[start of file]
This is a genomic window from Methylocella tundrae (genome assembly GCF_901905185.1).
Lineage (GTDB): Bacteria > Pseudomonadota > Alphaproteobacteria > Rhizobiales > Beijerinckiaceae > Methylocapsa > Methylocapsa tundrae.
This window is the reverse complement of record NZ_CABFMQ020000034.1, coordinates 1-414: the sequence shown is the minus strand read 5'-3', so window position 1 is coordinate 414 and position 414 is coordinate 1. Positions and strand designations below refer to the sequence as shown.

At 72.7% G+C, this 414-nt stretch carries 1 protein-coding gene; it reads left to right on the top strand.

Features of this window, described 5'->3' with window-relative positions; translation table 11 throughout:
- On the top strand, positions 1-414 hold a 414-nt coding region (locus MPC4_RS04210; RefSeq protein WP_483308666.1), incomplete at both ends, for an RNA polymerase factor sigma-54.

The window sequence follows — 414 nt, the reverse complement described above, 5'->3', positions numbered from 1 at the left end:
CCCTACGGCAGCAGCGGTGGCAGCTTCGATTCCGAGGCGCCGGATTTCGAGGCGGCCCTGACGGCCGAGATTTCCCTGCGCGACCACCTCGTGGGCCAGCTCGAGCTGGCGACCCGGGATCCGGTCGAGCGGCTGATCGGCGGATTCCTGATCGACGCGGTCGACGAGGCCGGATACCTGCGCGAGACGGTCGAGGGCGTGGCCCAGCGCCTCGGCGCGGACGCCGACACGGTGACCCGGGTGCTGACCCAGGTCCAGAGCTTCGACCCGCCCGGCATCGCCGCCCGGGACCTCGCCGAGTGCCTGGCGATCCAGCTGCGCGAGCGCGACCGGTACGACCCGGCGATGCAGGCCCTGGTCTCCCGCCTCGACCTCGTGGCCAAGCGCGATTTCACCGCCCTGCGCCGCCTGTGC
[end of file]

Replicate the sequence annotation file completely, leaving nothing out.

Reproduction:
This is a genomic window from Methylocella tundrae (genome assembly GCF_901905185.1).
Lineage (GTDB): Bacteria > Pseudomonadota > Alphaproteobacteria > Rhizobiales > Beijerinckiaceae > Methylocapsa > Methylocapsa tundrae.
This window is the reverse complement of record NZ_CABFMQ020000034.1, coordinates 1-414: the sequence shown is the minus strand read 5'-3', so window position 1 is coordinate 414 and position 414 is coordinate 1. Positions and strand designations below refer to the sequence as shown.

At 72.7% G+C, this 414-nt stretch carries 1 protein-coding gene; it reads left to right on the top strand.

Features of this window, described 5'->3' with window-relative positions; translation table 11 throughout:
- On the top strand, positions 1-414 hold a 414-nt coding region (locus MPC4_RS04210; RefSeq protein WP_483308666.1), incomplete at both ends, for an RNA polymerase factor sigma-54.

The window sequence follows — 414 nt, the reverse complement described above, 5'->3', positions numbered from 1 at the left end:
CCCTACGGCAGCAGCGGTGGCAGCTTCGATTCCGAGGCGCCGGATTTCGAGGCGGCCCTGACGGCCGAGATTTCCCTGCGCGACCACCTCGTGGGCCAGCTCGAGCTGGCGACCCGGGATCCGGTCGAGCGGCTGATCGGCGGATTCCTGATCGACGCGGTCGACGAGGCCGGATACCTGCGCGAGACGGTCGAGGGCGTGGCCCAGCGCCTCGGCGCGGACGCCGACACGGTGACCCGGGTGCTGACCCAGGTCCAGAGCTTCGACCCGCCCGGCATCGCCGCCCGGGACCTCGCCGAGTGCCTGGCGATCCAGCTGCGCGAGCGCGACCGGTACGACCCGGCGATGCAGGCCCTGGTCTCCCGCCTCGACCTCGTGGCCAAGCGCGATTTCACCGCCCTGCGCCGCCTGTGC